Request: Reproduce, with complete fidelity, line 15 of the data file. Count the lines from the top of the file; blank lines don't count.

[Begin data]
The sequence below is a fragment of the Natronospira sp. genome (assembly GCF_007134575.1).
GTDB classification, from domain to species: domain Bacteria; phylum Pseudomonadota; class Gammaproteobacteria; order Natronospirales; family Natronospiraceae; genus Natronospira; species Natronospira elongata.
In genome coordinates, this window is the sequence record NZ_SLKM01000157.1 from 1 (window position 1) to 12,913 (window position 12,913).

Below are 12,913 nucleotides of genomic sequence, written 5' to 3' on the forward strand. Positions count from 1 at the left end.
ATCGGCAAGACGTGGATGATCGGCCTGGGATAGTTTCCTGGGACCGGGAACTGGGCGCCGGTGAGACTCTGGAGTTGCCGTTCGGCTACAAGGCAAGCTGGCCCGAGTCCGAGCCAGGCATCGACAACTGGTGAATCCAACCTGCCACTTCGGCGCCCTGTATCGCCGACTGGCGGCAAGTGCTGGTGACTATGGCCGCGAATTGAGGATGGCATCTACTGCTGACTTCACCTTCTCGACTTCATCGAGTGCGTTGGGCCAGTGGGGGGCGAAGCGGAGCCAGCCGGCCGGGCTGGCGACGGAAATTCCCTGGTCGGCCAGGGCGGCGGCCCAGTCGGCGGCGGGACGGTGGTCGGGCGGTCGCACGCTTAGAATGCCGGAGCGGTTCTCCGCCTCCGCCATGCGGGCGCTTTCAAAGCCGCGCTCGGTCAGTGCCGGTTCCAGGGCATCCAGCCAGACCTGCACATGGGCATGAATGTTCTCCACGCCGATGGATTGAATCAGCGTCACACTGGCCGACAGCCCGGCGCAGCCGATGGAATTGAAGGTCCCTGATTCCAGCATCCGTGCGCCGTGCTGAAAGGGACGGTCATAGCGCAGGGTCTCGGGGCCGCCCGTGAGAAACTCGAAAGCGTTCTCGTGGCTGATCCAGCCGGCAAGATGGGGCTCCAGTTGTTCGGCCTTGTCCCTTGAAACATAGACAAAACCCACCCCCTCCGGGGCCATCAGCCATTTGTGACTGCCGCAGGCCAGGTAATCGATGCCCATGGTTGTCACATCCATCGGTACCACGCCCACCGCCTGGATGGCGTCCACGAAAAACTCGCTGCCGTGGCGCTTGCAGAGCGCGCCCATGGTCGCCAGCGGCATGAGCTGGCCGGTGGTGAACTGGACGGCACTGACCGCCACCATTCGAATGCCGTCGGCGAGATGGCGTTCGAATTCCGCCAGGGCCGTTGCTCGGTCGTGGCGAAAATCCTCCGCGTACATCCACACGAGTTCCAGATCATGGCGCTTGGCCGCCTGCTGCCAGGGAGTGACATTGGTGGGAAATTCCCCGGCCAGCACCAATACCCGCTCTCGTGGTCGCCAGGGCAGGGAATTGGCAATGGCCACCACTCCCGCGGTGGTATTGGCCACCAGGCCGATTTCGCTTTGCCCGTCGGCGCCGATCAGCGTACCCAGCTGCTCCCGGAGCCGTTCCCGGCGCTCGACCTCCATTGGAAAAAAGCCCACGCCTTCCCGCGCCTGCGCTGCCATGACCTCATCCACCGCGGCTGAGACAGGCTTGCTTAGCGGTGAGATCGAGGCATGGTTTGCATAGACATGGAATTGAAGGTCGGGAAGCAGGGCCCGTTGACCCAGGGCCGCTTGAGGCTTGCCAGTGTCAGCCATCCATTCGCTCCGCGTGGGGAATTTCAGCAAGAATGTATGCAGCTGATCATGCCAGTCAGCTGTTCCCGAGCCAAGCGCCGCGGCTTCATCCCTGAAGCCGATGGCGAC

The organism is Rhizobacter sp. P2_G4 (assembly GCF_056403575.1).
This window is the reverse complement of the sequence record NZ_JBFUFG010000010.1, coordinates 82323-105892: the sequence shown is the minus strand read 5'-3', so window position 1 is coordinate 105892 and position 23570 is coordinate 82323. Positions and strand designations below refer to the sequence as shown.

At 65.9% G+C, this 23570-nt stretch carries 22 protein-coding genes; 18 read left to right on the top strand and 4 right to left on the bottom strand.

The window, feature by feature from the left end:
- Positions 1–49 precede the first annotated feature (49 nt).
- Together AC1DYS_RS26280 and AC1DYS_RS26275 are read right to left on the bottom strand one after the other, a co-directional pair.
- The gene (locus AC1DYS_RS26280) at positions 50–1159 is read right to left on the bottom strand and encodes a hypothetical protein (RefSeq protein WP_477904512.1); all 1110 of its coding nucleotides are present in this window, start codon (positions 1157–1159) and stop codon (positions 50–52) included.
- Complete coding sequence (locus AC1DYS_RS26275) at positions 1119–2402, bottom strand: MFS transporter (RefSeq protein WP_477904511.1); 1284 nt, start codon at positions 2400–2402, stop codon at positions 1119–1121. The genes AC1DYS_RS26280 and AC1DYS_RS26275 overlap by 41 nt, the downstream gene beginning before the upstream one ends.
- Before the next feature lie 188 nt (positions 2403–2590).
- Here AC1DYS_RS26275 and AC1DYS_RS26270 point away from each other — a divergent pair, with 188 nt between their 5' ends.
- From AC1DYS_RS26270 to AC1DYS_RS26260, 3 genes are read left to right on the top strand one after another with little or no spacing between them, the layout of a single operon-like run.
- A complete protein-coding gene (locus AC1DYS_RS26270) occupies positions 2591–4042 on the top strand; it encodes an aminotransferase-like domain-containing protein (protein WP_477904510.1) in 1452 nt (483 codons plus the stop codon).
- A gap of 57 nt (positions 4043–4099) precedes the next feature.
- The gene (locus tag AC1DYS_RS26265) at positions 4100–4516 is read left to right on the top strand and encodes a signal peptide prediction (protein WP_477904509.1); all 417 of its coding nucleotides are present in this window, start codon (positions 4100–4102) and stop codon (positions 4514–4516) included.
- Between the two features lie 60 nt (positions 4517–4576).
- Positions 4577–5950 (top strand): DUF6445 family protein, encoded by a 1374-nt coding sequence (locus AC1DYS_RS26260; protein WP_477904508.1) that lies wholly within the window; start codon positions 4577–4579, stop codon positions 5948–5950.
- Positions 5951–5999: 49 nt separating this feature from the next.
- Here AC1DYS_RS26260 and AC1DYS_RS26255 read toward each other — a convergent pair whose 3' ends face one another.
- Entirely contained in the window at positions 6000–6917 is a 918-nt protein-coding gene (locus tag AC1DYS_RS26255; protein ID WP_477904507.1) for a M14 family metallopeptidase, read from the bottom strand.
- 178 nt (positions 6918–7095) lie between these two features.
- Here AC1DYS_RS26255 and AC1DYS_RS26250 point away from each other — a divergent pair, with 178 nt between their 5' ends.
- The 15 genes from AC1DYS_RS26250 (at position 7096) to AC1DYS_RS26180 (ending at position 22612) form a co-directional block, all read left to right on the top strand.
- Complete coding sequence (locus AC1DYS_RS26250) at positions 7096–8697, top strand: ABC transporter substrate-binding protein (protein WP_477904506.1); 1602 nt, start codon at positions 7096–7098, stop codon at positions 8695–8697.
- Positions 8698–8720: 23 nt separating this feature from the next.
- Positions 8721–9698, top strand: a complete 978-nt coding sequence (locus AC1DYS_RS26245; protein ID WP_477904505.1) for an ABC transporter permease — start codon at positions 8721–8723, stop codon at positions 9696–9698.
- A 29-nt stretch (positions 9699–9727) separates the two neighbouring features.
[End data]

- Here AC1DYS_RS26275 and AC1DYS_RS26270 point away from each other — a divergent pair, with 188 nt between their 5' ends.